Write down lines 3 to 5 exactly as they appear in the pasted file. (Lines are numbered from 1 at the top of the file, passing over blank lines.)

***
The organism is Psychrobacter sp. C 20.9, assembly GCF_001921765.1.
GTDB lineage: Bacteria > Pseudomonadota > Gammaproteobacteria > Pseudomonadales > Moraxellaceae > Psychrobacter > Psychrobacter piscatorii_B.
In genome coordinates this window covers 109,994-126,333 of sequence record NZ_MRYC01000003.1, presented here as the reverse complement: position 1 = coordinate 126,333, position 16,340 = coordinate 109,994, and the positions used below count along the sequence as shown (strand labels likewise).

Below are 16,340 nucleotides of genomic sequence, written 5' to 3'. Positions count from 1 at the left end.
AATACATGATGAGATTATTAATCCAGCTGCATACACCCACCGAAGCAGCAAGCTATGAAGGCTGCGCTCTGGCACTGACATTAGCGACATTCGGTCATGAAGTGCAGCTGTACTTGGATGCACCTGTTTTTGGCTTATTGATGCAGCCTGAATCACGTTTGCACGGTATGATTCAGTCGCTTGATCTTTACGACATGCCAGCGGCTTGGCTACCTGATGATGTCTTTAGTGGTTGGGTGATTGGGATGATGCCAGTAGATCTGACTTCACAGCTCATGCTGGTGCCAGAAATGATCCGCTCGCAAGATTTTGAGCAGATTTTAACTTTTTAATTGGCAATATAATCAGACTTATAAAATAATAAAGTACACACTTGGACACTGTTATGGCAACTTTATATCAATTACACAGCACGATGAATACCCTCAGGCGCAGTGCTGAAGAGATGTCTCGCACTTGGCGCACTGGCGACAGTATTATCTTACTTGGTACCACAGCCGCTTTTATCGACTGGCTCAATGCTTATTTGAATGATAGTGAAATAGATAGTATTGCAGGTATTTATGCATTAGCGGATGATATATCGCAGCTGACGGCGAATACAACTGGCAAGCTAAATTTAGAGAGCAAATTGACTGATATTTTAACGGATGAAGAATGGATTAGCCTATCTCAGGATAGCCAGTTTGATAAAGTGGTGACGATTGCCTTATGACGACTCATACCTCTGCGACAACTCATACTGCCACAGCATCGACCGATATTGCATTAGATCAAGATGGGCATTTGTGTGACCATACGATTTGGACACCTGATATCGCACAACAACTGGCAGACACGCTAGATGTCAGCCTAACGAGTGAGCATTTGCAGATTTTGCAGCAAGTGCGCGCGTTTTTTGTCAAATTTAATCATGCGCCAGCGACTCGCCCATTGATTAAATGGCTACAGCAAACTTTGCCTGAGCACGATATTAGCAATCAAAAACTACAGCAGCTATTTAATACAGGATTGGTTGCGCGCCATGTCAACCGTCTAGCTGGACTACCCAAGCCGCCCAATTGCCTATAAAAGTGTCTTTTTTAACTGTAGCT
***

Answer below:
In genome coordinates this window covers 109,994-126,333 of sequence record NZ_MRYC01000003.1, presented here as the reverse complement: position 1 = coordinate 126,333, position 16,340 = coordinate 109,994, and the positions used below count along the sequence as shown (strand labels likewise).

Below are 16,340 nucleotides of genomic sequence, written 5' to 3'. Positions count from 1 at the left end.
AATACATGATGAGATTATTAATCCAGCTGCATACACCCACCGAAGCAGCAAGCTATGAAGGCTGCGCTCTGGCACTGACATTAGCGACATTCGGTCATGAAGTGCAGCTGTACTTGGATGCACCTGTTTTTGGCTTATTGATGCAGCCTGAATCACGTTTGCACGGTATGATTCAGTCGCTTGATCTTTACGACATGCCAGCGGCTTGGCTACCTGATGATGTCTTTAGTGGTTGGGTGATTGGGATGATGCCAGTAGATCTGACTTCACAGCTCATGCTGGTGCCAGAAATGATCCGCTCGCAAGATTTTGAGCAGATTTTAACTTTTTAATTGGCAATATAATCAGACTTATAAAATAATAAAGTACACACTTGGACACTGTTATGGCAACTTTATATCAATTACACAGCACGATGAATACCCTCAGGCGCAGTGCTGAAGAGATGTCTCGCACTTGGCGCACTGGCGACAGTATTATCTTACTTGGTACCACAGCCGCTTTTATCGACTGGCTCAATGCTTATTTGAATGATAGTGAAATAGATAGTATTGCAGGTATTTATGCATTAGCGGATGATATATCGCAGCTGACGGCGAATACAACTGGCAAGCTAAATTTAGAGAGCAAATTGACTGATATTTTAACGGATGAAGAATGGATTAGCCTATCTCAGGATAGCCAGTTTGATAAAGTGGTGACGATTGCCTTATGACGACTCATACCTCTGCGACAACTCATACTGCCACAGCATCGACCGATATTGCATTAGATCAAGATGGGCATTTGTGTGACCATACGATTTGGACACCTGATATCGCACAACAACTGGCAGACACGCTAGATGTCAGCCTAACGAGTGAGCATTTGCAGATTTTGCAGCAAGTGCGCGCGTTTTTTGTCAAATTTAATCATGCGCCAGCGACTCGCCCATTGATTAAATGGCTACAGCAAACTTTGCCTGAGCACGATATTAGCAATCAAAAACTACAGCAGCTATTTAATACAGGATTGGTTGCGCGCCATGTCAACCGTCTAGCTGGACTACCCAAGCCGCCCAATTGCCTATAAAAGTGTCTTTTTTAACTGTAGCT